There is a lot of ‘baggage’ in this week’s episode of The Handmaid’s Tale. The baggage of the past that people carry as a result of family conflict. The baggage of guilt that survivors of collective trauma feel. The lack of physical baggage that refugees carry with them when they flee their homes. Perhaps the best example of baggage in this episode is the conflicted feelings that June has for her mother, Molly, all explained in flashbacks that The Handmaid’s Tale is quickly becoming known for.
The episode starts out with June (Elisabeth Moss) running through the corridors of the Boston Globe to upbeat music. The scene is contrasted with Moira (Samira Wiley), June’s best friend who has escaped to Canada, running through a park in Toronto. Both women run past the memorials to Gilead’s victim, one an official memorial, the other one being June’s makeshift shrine in the newspaper’s printing room. As she runs June remembers her mother explaining ‘women are so adaptable, it is truly amazing what we can get used to.’ Both June and Moira have grown accustomed to their new situations. But becoming accustomed does not mean you are content. June obsesses over newspaper clippings at the Globe trapped in its silent offices. Moira exiled in Canada struggles to cope with living an everyday life after everything she has experienced. Both women are far from free.
It is in the silence of the Globe offices and in the many hours she spends alone among the remnants of responsible journalism that June begins to reflect on her relationship with her mother and to obsess over the beginnings of Gilead. What follows is some of the most detailed insight into June’s character that we have seen in the entire series. In trying to piece together how the world she knew descended into the hell she is now living in, June pastes newspaper clippings on the wall. She is starting to see how events unfolded, something that has eluded her before. No one saw Gilead coming apparently. But June believes her mother did.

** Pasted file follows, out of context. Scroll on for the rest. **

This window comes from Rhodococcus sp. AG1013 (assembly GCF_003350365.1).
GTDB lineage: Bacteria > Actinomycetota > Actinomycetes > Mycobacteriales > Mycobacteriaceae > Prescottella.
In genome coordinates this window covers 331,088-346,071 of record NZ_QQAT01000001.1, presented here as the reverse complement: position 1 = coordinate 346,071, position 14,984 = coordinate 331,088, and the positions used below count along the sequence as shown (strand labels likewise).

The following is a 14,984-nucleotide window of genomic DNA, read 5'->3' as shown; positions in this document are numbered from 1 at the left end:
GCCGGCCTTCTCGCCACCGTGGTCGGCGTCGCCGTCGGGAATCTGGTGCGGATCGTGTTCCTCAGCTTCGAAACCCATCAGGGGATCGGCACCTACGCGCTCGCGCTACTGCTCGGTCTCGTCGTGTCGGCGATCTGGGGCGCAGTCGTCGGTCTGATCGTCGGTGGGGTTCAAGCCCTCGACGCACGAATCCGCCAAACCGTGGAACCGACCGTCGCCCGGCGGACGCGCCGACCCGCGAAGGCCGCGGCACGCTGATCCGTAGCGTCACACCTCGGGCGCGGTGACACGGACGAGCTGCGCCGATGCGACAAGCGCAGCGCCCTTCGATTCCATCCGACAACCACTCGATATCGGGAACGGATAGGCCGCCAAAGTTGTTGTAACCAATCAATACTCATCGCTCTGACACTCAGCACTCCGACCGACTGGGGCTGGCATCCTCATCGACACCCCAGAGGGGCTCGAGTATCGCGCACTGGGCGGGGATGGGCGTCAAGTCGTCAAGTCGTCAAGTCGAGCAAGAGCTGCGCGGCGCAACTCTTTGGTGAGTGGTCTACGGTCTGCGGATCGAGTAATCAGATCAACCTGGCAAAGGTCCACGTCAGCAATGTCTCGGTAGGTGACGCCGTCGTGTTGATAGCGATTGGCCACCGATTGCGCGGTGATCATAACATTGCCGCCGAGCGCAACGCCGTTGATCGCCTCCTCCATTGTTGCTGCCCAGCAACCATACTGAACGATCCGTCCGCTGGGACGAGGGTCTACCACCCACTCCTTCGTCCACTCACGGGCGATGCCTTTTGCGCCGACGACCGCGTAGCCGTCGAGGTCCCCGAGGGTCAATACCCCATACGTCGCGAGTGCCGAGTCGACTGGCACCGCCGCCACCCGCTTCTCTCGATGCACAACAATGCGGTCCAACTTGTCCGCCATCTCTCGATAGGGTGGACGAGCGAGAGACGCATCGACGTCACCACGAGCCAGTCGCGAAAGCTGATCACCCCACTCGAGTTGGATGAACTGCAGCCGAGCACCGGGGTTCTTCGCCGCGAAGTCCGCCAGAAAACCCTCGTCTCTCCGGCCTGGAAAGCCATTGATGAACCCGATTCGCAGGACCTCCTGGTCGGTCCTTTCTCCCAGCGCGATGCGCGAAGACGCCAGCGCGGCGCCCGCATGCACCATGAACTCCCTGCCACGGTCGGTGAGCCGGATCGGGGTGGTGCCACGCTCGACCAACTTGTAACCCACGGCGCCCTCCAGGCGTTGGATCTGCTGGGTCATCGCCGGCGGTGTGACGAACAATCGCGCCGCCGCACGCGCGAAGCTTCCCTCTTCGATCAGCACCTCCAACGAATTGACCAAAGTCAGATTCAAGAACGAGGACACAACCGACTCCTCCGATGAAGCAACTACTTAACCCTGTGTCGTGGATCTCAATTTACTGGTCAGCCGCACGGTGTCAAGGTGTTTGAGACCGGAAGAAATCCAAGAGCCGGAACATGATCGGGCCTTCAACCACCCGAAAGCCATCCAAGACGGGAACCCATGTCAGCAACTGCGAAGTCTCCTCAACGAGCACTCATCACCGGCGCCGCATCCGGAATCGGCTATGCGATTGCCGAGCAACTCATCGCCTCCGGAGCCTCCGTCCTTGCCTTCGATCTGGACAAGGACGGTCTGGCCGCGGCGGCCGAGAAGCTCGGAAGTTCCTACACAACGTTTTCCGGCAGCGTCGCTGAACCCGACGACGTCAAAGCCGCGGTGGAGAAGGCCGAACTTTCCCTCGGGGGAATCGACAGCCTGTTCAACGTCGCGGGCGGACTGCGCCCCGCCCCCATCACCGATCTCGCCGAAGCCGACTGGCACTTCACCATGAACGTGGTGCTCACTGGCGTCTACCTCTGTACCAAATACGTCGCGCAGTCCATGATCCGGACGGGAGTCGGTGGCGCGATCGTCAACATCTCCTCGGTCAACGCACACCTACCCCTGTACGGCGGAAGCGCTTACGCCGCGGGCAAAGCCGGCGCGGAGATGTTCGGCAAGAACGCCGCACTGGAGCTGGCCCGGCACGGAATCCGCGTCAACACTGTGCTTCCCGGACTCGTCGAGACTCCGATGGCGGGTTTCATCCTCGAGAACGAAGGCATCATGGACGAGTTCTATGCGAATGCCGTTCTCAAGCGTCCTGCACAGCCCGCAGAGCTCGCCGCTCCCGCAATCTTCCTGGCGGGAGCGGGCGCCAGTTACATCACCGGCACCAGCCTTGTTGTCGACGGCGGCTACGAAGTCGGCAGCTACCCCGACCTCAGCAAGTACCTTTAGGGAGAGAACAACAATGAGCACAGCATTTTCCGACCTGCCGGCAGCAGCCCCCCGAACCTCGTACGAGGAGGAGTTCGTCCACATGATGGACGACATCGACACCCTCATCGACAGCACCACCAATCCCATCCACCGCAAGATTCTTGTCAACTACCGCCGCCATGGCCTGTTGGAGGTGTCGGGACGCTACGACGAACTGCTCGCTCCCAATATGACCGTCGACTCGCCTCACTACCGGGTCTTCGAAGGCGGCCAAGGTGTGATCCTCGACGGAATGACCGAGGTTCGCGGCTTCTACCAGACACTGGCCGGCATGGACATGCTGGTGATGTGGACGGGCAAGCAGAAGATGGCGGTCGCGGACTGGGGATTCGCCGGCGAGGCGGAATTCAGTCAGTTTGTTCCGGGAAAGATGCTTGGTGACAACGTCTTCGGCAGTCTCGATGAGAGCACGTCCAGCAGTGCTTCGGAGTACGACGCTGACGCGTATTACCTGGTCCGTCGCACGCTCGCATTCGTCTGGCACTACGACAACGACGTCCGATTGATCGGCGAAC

The flashbacks that chart the relationship between June and her mother Holly (Cherry Jones) are believable and deeply sad. The relationship expressed on screen is as real as any mother-daughter conflict that happens in reality. Holly and June clash over life choices, ideals and both of them repeatedly disappoint each other. Holly is a feminist, strong-willed and passionate, a born revolutionary. June desires a more conventional life and to have a good career and a loving family. It is a shock to see June portrayed as the straitlaced one of the two considering she is seen as a rebellious adulterer in the eyes of Gilead.
There is also a longing in this relationship. It is clear in the writing that both women love each other. June desires her mother’s approval. Holly wishes for June to live the most fulfilling life that she can. Holly is fearless, something that June never wanted to be in the past and now years later wishes that she was. Born out of this contentious relationship is the first signs of Gilead. Holly senses the regime approaching. She helps women get abortions during a widespread infertility crisis and embodies the type of social reform and community action that would have been Gilead’s biggest threat had more people taken action earlier. The arguments between June and her mother are a metaphor for the very arguments that go on today about the future of America and American society. Should the state dictate women’s reproductive rights? What are we going to do about climate change? What do we want our future to look like?